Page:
Fame and Flame
A couple of football warhorses ended their Harvard careers in appropriate ways a few weeks ago.
The ancient Soldiers Field press box, nemesis of sportswriters and broad-casters and, really, no better protection against chilling wind than a tent of Saran, tumbled down in flames torched by a well-intentioned (and reporter-funded?) arsonist.
Soon after, a Crimson stalwart who has been on our minds since passing for 250 yards in one half against Colgate three years ago was plucked from the halls of Lowell House by another Boston-area institution, the New England Patriots, who may want to employ him as their quarterback in a year or two.
"I'm just now starting to come back down to earth a little bit," said Brian Buckley, the only signal-caller picked by the Pats in last month's NFL draft, and a "real prospect," according to coach Ron Erhardt.
Buckley journeyed to Schaefer Stadium yesterday for a Patriots press conference. "I've never seen anything like it; the Globe and Herald and everybody who covers the team were there," said Buckley, who, unlike the late pressbox, hasn't gotten used to attention from such luminaries. Despite his sparkling 1980 campaign, the Marblehead native didn't receive the serious consideration he deserved by the national media, especially after the loss to Yale that put a damper on the successful season.
Some of the finest reporters in the nation have noticed the press box, on the other hand. Our own man over the river last year, Jeff Toobin, claimed the departed structure supplied the journalists with "too much wind." However, he also said that about some of the journalists.
But back to Buckley, who right now is one of four quarterbacks on the New England roster, along with ailing Steve Grogan, Matt Cavanaugh and possible free-agent Tom Owen. The mathematics aren't bad: "Erhardt says he wants to go with three quarterbacks," Buckley said, "and if Owen leaves there may be a spot. This seems to be the ideal situation, and if I show them what I can do, maybe I can catch on."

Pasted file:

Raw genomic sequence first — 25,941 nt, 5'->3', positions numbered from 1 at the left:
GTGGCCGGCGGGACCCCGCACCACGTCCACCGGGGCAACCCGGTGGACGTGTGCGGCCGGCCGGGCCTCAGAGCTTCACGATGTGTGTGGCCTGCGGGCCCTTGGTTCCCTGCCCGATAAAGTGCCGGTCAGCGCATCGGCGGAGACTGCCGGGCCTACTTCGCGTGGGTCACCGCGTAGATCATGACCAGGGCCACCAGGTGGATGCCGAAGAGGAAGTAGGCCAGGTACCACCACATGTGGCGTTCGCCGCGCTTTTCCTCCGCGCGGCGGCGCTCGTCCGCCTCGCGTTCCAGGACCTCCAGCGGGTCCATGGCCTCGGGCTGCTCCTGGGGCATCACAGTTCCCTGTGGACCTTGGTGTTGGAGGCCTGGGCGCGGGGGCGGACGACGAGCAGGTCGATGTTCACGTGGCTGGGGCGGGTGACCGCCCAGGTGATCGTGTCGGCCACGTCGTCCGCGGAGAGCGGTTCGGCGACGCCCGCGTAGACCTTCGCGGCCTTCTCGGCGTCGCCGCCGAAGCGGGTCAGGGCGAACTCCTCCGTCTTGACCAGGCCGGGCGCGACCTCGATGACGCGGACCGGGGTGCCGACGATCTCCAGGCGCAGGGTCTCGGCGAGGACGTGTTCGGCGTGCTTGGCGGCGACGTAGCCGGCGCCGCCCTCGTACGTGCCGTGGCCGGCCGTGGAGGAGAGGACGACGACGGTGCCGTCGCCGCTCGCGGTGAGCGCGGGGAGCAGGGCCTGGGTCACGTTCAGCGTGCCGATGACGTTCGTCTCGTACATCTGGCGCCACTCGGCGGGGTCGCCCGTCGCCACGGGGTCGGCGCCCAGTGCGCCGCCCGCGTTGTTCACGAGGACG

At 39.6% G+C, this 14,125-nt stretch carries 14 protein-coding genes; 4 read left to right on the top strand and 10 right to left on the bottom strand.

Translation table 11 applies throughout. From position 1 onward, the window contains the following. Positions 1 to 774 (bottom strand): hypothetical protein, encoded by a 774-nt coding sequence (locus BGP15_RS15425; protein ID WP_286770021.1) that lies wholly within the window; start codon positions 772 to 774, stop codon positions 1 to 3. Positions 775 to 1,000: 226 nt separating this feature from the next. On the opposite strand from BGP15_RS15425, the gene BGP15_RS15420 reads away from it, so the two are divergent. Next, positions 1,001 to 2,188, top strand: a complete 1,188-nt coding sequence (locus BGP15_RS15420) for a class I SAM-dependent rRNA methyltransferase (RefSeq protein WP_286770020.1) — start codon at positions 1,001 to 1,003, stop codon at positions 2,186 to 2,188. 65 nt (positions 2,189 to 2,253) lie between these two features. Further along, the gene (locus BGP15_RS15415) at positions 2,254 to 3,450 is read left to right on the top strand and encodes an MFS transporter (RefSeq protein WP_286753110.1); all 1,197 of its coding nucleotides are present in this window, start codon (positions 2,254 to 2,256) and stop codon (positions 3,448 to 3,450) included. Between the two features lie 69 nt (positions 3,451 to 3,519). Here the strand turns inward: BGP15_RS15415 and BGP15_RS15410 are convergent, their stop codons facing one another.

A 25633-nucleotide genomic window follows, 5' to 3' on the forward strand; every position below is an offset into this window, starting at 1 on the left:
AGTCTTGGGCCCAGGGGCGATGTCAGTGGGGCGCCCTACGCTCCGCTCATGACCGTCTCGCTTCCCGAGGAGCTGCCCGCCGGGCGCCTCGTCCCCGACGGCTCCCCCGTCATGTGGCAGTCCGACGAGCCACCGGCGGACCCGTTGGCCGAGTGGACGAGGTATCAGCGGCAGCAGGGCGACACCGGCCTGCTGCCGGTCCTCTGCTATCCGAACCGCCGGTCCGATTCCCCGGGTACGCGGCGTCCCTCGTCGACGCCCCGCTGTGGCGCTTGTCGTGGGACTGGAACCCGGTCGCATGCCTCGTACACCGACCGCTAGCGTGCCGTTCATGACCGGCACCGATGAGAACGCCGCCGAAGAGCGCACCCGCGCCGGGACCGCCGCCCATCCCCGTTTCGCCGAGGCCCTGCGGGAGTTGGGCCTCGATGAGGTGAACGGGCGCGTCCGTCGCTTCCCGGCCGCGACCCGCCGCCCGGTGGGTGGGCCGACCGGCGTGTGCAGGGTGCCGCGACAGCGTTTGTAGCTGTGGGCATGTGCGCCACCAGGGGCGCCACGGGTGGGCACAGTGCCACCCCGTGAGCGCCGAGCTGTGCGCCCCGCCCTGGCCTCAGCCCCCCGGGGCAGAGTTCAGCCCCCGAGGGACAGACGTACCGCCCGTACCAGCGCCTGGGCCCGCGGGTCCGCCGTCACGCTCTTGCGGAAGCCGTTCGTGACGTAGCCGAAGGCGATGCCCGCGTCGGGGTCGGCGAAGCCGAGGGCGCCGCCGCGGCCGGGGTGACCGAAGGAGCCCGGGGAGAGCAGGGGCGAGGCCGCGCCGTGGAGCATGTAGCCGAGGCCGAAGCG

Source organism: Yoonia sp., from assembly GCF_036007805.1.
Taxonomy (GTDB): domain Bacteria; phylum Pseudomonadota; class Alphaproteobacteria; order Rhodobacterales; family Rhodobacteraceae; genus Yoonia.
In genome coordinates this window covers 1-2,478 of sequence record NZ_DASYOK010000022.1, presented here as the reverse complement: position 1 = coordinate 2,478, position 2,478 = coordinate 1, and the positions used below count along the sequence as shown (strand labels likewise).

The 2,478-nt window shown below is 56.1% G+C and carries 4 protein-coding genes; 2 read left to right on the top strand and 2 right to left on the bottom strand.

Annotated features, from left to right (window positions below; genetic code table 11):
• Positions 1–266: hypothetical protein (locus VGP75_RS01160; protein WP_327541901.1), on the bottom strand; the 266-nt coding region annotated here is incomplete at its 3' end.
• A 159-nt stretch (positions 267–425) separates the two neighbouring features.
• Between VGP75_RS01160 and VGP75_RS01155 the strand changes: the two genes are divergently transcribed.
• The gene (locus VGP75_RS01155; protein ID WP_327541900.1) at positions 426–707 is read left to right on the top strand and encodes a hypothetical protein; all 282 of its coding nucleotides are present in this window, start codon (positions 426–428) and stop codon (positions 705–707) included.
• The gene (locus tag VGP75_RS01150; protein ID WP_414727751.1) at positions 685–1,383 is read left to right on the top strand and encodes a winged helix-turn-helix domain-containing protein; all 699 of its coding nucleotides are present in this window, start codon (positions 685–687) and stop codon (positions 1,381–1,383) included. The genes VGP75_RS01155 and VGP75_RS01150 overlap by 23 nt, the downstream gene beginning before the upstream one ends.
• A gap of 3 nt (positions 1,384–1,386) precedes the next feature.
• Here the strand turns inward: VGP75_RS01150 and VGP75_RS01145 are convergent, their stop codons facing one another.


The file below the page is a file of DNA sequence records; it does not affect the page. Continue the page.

Coming from the Ivy League, Buckley wasn't too sure how he fit in on the national level. "I though maybe I should forget about it when I hadn't heard by 3 p.m. on draft day," he said, "But then I called home and got the news. I was kind of surprised it was the Patriots, because I flew to Dallas and New York for physicals for those clubs and they seemed more interested."
As it turned out, Buckley was rated as one of the few area players with propotential. "When I found that out, it really spurred me on," he said. "Those guys know their stuff, they don't fool around, and if they think I can make it. I should be able to."
So, this fall Buckley will try studies of a different kind--like a playbook six inches thick. "There's so much to learn mentally, and you have to get that down before you start with the physical," he said. "Any pro offense will look complicated to any rookie but I won't have to worry about academics so I'll have time to concentrate. Hopefully, they'll invest their time in me."
But just ask Harvard coach Joe Restic about investing time in Buckley. The senior sat for a frustrating three years with few chances besides the Colgate game to show his skill, before making it big last season.
And speaking of investing, with any luck the athletic department will take this perfect opportunity to equip Soldiers Field with a press box of the new, modern type--maybe model it after the Astrodome. That would be an investment in good publicity, because comfortable, well-fed reporters will surely make the Brian Buckley's of the future look better in the papers the next day.